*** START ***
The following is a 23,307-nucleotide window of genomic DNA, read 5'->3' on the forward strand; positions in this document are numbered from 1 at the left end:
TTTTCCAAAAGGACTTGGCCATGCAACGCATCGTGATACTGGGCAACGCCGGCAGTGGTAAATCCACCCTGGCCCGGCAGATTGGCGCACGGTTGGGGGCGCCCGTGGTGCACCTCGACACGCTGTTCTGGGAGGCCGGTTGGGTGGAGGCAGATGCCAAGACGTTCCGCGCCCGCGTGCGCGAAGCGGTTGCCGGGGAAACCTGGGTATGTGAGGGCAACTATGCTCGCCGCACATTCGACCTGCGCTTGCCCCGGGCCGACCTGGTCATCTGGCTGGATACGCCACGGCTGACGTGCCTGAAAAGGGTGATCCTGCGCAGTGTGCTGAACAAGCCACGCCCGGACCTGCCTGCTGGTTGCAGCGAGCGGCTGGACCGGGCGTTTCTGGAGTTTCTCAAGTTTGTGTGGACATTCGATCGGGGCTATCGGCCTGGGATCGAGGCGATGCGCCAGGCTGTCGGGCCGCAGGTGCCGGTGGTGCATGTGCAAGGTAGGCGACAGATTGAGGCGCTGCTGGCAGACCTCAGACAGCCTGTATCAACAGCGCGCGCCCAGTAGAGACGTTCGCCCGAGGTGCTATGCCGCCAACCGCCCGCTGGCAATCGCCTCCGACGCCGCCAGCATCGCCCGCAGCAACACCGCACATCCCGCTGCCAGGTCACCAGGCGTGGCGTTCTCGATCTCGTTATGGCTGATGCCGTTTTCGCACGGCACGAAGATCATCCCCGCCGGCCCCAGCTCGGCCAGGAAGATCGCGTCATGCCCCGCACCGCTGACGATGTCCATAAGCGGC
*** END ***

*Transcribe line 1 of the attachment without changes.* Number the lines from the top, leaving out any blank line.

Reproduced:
The following is a 23,307-nucleotide window of genomic DNA, read 5'->3' on the forward strand; positions in this document are numbered from 1 at the left end: